Six impossible things before breakfast.

A library science student's perspective on life, the universe, and everything.

Saturday, March 3, 2012

Book jackets

An interesting article I bookmarked some time ago, but never had time to properly read. That's what spring break is for.

Michael Dirda reviews a book entitled Book-Jackets: Their History, Forms, and Use, by G. Thomas Tanselle, and discusses some of the history of book jackets. Apparently early "slipcovers" date back to the 1820s, though it wasn't until the 1870s that they were common artifacts. It seems that the graphic possibilities of the dust jacket were exploited beginning in the 1910s. The original "paper wrappers" were for primarily protective purposes, but soon covers were also incorporating descriptions and endorsements.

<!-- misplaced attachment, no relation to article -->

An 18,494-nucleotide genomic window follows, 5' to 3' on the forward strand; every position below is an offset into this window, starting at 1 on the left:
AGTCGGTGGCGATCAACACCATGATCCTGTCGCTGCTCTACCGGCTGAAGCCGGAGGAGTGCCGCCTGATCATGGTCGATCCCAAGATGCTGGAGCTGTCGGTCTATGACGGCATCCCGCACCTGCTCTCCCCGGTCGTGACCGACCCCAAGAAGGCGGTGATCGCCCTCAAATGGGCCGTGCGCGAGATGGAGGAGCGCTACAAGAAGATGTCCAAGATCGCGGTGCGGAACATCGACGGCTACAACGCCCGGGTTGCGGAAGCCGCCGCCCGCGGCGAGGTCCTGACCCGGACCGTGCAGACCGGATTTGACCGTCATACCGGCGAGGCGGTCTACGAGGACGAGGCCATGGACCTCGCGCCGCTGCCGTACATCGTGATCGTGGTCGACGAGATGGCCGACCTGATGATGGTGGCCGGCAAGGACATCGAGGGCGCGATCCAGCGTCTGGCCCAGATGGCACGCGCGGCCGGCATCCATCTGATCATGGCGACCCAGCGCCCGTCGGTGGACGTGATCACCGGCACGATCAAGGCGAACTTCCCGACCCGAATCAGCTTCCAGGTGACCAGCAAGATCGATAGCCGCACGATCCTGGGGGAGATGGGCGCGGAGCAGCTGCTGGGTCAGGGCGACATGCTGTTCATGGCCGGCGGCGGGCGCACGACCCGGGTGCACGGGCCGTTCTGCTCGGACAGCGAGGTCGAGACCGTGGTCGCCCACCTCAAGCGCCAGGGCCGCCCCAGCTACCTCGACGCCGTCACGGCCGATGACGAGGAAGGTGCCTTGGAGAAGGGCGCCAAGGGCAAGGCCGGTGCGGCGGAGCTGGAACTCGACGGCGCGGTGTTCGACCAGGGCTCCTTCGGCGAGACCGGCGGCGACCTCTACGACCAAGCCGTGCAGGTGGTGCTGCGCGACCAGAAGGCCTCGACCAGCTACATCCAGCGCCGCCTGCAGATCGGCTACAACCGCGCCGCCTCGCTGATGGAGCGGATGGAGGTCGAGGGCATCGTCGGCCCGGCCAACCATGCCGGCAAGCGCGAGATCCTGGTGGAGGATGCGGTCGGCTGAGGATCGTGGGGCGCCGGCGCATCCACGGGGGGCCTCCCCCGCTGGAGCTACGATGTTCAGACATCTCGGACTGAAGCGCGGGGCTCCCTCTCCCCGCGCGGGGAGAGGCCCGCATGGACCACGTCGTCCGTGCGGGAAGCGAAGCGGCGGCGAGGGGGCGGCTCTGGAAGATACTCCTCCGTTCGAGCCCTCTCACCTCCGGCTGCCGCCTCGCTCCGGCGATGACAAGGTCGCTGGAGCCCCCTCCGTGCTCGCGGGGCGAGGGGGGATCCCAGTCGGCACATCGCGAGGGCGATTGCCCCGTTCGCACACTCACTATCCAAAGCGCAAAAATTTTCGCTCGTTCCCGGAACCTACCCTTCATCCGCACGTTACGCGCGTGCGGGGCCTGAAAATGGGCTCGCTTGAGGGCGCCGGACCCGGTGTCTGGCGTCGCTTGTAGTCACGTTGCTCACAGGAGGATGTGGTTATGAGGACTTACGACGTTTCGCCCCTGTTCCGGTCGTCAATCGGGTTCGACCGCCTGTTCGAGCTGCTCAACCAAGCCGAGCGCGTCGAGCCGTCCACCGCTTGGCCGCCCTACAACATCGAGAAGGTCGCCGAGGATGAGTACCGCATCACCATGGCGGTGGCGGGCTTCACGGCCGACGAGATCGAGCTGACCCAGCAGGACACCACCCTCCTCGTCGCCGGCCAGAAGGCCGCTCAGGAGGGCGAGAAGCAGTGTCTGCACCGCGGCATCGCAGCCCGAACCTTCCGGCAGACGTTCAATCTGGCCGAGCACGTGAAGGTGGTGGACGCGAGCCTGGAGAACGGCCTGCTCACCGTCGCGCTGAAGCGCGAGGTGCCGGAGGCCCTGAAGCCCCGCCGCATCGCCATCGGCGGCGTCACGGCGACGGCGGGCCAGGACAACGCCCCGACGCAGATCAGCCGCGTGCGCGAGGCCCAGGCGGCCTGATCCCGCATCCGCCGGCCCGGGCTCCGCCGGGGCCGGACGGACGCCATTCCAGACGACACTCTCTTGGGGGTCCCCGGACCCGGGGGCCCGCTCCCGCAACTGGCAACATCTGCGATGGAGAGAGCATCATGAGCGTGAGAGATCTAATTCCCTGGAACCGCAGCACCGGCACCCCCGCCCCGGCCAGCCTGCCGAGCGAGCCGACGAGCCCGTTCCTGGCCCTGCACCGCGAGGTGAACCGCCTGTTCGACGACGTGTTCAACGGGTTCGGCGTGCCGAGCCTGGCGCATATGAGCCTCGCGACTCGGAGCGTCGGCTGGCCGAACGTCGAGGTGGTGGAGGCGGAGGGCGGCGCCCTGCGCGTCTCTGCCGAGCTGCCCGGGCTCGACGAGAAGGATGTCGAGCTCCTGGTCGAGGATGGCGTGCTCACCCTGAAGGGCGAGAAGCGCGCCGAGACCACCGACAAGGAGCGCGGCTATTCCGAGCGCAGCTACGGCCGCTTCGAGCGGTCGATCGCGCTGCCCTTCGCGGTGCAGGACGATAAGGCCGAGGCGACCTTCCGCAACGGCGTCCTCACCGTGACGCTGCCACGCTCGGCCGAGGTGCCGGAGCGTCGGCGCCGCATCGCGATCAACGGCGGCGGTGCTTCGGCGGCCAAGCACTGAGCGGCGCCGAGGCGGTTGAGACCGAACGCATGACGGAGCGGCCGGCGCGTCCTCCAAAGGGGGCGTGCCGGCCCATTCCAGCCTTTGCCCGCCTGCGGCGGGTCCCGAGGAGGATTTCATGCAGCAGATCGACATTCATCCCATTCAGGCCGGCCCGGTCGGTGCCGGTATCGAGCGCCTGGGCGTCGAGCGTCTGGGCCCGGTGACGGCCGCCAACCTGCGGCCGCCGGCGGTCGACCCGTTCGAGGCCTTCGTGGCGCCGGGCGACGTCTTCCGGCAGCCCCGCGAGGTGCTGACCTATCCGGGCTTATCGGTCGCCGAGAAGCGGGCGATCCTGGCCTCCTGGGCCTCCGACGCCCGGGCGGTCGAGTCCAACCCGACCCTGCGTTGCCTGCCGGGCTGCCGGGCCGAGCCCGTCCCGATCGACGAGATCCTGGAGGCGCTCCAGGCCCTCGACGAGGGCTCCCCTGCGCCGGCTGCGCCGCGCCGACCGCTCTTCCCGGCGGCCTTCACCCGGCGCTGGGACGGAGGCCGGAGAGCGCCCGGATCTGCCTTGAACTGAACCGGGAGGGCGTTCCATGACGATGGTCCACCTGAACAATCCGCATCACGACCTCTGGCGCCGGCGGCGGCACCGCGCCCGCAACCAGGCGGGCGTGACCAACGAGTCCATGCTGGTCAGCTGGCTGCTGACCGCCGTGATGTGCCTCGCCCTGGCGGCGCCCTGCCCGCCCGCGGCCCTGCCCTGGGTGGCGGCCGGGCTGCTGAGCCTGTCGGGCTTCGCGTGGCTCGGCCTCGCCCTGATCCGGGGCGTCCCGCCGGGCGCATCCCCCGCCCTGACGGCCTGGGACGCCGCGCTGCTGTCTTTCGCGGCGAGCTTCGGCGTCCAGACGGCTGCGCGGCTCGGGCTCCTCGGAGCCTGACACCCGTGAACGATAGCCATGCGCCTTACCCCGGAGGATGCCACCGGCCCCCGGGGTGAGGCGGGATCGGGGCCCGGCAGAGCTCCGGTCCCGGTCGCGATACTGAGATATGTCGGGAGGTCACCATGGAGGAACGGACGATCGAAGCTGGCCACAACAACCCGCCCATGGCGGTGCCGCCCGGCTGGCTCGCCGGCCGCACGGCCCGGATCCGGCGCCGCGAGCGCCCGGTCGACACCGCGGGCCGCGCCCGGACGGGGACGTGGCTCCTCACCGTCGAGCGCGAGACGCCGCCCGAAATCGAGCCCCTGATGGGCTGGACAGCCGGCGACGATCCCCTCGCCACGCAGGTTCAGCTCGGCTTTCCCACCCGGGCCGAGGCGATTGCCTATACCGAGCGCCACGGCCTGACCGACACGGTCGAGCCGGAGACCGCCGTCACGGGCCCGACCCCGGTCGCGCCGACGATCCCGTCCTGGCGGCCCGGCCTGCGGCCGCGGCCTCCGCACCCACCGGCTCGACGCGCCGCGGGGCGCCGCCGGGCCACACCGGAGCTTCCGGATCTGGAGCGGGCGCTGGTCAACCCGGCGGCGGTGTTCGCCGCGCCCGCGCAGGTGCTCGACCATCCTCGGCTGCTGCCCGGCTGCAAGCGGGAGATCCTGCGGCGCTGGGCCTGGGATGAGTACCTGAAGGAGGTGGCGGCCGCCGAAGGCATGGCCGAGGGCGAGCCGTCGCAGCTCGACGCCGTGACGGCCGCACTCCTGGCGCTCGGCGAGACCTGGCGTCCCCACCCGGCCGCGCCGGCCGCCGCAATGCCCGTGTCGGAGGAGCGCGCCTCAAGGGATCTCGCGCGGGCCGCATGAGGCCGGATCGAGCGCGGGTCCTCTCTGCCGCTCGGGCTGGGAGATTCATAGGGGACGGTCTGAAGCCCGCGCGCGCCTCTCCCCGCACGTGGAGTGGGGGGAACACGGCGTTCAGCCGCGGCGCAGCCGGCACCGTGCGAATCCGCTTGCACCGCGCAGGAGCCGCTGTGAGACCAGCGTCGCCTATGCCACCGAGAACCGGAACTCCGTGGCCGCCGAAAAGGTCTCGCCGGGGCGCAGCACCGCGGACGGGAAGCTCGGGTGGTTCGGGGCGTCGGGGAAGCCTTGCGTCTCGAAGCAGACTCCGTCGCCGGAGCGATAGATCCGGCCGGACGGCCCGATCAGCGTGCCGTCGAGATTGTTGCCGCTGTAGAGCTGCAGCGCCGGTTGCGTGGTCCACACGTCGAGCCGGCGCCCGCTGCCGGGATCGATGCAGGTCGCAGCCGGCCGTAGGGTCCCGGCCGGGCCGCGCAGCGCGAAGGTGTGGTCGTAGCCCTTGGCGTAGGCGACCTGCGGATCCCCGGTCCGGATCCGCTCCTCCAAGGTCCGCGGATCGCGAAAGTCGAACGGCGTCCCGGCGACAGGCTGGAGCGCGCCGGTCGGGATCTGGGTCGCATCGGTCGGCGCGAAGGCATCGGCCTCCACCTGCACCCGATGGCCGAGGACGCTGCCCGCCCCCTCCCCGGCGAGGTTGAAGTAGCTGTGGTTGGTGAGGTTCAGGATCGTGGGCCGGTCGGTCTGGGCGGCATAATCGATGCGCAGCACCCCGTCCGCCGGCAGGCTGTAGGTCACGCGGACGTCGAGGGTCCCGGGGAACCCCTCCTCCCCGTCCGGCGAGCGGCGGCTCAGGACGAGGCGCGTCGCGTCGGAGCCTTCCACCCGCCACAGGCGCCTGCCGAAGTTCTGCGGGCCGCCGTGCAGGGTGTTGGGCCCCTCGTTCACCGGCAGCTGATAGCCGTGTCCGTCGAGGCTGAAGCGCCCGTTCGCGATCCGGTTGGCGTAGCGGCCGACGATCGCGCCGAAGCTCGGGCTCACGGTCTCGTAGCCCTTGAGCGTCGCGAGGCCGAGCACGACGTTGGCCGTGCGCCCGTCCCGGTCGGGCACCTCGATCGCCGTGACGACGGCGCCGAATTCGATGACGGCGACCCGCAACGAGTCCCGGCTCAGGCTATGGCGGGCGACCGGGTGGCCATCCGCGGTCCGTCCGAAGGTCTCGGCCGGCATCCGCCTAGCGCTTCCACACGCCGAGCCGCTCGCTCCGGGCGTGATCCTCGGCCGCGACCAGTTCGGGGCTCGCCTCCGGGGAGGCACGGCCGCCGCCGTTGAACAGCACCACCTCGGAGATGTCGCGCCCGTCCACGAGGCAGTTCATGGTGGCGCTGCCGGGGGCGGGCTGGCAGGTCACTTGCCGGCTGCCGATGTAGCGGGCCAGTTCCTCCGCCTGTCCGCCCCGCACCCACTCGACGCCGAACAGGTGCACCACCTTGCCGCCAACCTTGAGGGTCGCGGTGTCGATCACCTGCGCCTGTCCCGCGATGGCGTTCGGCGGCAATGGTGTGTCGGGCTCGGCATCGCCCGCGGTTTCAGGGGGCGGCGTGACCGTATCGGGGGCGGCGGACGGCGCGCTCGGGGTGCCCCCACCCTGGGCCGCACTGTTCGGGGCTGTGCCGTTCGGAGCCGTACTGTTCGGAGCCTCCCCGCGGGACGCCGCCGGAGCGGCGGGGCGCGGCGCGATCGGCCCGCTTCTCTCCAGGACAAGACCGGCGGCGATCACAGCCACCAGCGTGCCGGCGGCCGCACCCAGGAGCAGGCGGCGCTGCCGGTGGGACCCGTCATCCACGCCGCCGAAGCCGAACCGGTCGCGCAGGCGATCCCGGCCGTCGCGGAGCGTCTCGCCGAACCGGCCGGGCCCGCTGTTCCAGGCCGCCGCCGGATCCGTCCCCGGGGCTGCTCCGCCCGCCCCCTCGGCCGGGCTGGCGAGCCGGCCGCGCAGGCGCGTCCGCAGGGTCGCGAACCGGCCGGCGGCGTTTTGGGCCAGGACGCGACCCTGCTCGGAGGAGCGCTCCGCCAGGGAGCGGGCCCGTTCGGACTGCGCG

As Dirda says, "Jackets are vexing. Should you read books with their jackets on or off? Should research libraries stop removing jackets from their open-shelf books? Should I just stop worrying about things like this and buy an e-book reader?" I tend to take the dust jacket off when I read a book, and for some jackets I remove them permanently (like Mary GrandPre's Harry Potter book covers--both for sentimental reasons and because they are such exquisite works of art). But with the aid of mylar protectors, I don't see why libraries shouldn't leave the covers on books. As Dirda mentions, there is something romantic about scholarly shelves of leather and cloth bound volumes, but simply discarding a book's jacket is not a solution. Tanselle suggests cataloging and preservation as an option for libraries who wish to display books without their jackets. Dust jackets can tell a lot about a book, and Tanselle and Dirda both regret the fact that so few early jackets have survived. Many probably don't truly consider book jackets as an important part of the book itself, but for their artistic merit, as well as for the contextual and historical value they can contribute, they certainly deserve the attention Tanselle gives them in his book.

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